The Best Literary Sex Scenes To Get You All Hot And Bothered

In the week Ben Okri was awarded the award for bad sex writing, here's some sex scenes from books that are actually good


by Alexandra Heminsley |
Published on

The Paying Guests – Sarah Waters

Without wishing to get too spoilery about things, the central relationship in Sarah Waters’ between-the-wars must-read of the year, had to be epic in order to justify the actions that the protagonists go on to take. So when the two central characters fall in love, they really really fall. In a knee-buckling, life-changing, convention-defying way. Yes, they’re women, and yes, the most intense of the sex scenes does involve one of them coming up gasping and wiping her chin. But that’s why it’s so great: it feels real, it feels filthy and it feels urgent. It’s the pivot on which the rest of the tension turns, and it works a treat.


How to Build a Girl – Caitlin Moran

Sometimes the greatest sex scenes – in life as much as in literature – are sex scenes for one. So when fictional (but very Moran-like) Johanna discovers herself, it’s a love as great as any other. It is of little consequence that that discovery is aided by first a hairbrush, and then an old-fashioned bottle of Mum roll-on deodorant – what matters is the sense that it’s fantastic sex. Johanna’s cheerful tone in describing masturbation – and the very real relief it provides in an otherwise dreary time for her – isn’t laced in the doom-laden or euphemistic waftiness that is so common in such scenes. It just lets the reader know that the best orgasms aren’t always shared.


The Lemon Grove – Helen Walsh

Yeah, so it was on the actual Bad Sex Award shortlist, too, but we love this one. Jenn is married to an older academic and is slightly exhausted by his ego, his money worries and his daughter Emma. When they all head to Mallorca for a holiday aimed at healing these increasing tensions, Emma’s boyfriend Nathan turns up. And what a sort he is. Jenn, painfully aware of what a disaster acting on her feelings for him would be, goes for it anyway, and unapologetically. The way she entirely abandons herself to someone so clearly a bad decision makes this not just a filthy read, but a fabulously feminist one, too. In years to come, all copies will fall open on ‘the bit by the pool’. Refreshing, in all sorts of ways.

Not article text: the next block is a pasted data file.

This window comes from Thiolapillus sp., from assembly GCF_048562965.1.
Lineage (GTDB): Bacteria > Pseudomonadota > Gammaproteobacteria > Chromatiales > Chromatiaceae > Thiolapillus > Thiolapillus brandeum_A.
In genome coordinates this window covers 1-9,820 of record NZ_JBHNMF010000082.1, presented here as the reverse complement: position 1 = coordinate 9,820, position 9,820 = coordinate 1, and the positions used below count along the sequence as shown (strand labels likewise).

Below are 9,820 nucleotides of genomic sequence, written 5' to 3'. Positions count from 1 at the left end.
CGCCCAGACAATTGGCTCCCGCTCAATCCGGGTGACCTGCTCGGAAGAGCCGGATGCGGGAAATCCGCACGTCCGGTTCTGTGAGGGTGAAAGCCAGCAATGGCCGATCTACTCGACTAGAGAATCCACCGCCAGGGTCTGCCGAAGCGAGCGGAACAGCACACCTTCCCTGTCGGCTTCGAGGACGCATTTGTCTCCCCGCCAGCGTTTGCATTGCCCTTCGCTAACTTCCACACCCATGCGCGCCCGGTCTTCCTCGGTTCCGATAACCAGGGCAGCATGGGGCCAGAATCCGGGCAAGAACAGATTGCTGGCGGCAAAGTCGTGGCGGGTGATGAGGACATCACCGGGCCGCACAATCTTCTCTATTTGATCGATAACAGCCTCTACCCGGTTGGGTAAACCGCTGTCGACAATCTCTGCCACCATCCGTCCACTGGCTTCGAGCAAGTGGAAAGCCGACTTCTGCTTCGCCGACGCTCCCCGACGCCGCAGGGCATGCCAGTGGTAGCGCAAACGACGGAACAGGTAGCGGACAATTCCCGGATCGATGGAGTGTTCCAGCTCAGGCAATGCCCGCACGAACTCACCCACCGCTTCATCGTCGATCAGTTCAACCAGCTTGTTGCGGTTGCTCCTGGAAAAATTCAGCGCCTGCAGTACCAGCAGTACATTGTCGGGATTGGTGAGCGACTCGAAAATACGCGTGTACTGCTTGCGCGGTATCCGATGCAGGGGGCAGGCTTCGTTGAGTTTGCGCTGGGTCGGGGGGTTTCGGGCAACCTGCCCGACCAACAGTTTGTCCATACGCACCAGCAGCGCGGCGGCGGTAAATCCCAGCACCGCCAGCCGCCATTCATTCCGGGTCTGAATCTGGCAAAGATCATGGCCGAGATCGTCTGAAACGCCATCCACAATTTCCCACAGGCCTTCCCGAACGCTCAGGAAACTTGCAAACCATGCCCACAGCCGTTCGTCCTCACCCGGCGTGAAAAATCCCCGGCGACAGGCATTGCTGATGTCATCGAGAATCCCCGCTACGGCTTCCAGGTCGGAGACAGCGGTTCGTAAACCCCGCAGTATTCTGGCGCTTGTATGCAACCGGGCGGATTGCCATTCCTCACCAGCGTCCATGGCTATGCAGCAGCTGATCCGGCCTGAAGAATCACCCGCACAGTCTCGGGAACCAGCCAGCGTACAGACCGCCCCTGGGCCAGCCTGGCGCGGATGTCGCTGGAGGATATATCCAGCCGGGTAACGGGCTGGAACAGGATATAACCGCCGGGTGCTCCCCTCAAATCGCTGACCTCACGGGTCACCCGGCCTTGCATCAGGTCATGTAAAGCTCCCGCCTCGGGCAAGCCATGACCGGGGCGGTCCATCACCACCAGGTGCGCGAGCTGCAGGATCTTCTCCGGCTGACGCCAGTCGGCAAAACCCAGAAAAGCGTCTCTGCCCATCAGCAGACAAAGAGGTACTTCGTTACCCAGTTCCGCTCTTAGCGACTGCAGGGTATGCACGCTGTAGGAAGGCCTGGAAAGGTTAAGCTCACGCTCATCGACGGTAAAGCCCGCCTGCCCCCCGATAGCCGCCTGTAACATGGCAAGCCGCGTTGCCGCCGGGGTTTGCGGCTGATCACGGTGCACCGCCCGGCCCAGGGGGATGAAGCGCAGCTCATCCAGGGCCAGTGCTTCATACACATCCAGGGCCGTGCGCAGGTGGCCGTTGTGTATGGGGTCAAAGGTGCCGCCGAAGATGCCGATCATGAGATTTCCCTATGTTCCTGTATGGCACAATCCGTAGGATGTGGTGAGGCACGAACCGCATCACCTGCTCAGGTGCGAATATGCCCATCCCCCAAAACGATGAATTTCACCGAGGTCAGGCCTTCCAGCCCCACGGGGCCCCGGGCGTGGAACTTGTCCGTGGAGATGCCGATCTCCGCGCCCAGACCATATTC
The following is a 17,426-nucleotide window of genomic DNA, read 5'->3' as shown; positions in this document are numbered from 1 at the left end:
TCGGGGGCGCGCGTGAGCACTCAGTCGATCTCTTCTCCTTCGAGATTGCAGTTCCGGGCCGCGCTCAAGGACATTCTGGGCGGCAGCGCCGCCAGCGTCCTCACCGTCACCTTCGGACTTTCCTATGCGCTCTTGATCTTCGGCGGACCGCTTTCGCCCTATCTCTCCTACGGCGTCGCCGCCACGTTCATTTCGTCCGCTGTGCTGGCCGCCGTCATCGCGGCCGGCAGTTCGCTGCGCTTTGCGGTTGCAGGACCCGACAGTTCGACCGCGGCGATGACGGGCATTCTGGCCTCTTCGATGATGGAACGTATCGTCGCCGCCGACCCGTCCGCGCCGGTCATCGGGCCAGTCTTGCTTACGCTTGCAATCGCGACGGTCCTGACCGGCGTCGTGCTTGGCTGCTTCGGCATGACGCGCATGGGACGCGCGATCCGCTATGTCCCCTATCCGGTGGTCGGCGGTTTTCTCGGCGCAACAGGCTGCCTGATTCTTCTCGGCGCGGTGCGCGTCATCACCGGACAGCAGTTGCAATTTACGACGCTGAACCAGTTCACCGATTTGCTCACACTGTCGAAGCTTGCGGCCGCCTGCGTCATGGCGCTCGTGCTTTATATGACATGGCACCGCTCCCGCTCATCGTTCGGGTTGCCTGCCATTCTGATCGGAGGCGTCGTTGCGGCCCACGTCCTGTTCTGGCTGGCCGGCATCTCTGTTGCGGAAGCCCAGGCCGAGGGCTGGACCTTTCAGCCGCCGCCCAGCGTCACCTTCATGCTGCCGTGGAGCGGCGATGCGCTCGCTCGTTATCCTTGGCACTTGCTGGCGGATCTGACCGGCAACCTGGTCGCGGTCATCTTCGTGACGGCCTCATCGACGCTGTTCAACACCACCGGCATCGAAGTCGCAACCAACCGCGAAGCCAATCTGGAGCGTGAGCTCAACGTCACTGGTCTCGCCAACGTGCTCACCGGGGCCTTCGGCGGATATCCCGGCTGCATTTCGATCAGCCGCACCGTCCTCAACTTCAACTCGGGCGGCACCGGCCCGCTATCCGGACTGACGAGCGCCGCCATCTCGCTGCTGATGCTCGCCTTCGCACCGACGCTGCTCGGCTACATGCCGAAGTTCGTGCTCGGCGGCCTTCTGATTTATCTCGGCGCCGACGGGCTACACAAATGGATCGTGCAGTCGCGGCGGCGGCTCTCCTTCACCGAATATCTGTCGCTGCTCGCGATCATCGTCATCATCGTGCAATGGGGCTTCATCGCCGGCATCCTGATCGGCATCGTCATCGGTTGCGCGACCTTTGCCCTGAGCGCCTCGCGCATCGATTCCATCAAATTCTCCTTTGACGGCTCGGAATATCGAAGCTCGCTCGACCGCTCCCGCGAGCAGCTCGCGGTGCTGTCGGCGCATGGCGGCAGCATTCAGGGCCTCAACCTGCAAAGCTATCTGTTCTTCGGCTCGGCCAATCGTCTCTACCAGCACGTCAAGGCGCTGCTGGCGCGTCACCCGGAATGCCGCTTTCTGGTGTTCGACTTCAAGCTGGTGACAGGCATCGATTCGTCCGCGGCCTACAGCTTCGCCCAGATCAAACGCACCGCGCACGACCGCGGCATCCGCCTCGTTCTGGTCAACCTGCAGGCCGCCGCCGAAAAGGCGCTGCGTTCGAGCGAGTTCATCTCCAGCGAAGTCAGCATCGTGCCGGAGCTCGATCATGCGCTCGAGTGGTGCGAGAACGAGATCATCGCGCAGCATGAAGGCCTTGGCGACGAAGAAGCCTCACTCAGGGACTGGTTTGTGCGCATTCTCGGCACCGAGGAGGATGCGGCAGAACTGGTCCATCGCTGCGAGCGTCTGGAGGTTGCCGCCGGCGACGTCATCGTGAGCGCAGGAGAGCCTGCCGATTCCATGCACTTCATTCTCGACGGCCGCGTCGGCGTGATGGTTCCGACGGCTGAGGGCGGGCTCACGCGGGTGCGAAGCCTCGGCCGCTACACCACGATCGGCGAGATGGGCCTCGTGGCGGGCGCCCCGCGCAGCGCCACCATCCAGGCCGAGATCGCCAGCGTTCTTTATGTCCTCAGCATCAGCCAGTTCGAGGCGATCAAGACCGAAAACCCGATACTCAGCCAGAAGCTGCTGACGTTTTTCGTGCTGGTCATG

Riders – Jilly Cooper

Should you ever need to, you could probably silence any woman over 35 with a passing reference to Billy Lloyd-Foxe’s rural shag with journalist Janey, who’s been sent down from London to interview him. The lunchtime interview goes on until dusk, when they take a walk which ends up in her being stung by nettles and him making creative use of dock leaves to woo her. Yeah, it sounds gross – but it crackles with sexual tension as its told from both perspectives. He’s terrified she’s too good for him and she’s gobsmacked by how fit this athletic lad is after years of dating London office boys. Anyone who’s sat at a desk and found their imagination wandering could do worse than to store this one in the wank bank.


The Virgin Suicides – Jeffrey Eugenides

The sexiest scene in Eugenides’ debut doesn’t actually involve full sex, merely a life-changing kiss. When ultimate high school hottie, Trip, spots Lux Lisbon – the oldest of the neighbourhood’s mysteriously appealing and not-a-little creepy Lisbon sisters – he is smitten for the first time in his life. He attempts to ‘woo’ her by going round to her parents for an awe-inspiringly awkward evening of watching TV. On returning to his car, he thinks he’s blown it. Until Lux reappears in the passenger seat and plants a huge kiss on him: one that oozes potential, possession and (probably) a lot of static electricity from her nightie.

4th Estate

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Follow Alex on Twitter @Hemmo

This article originally appeared on The Debrief.

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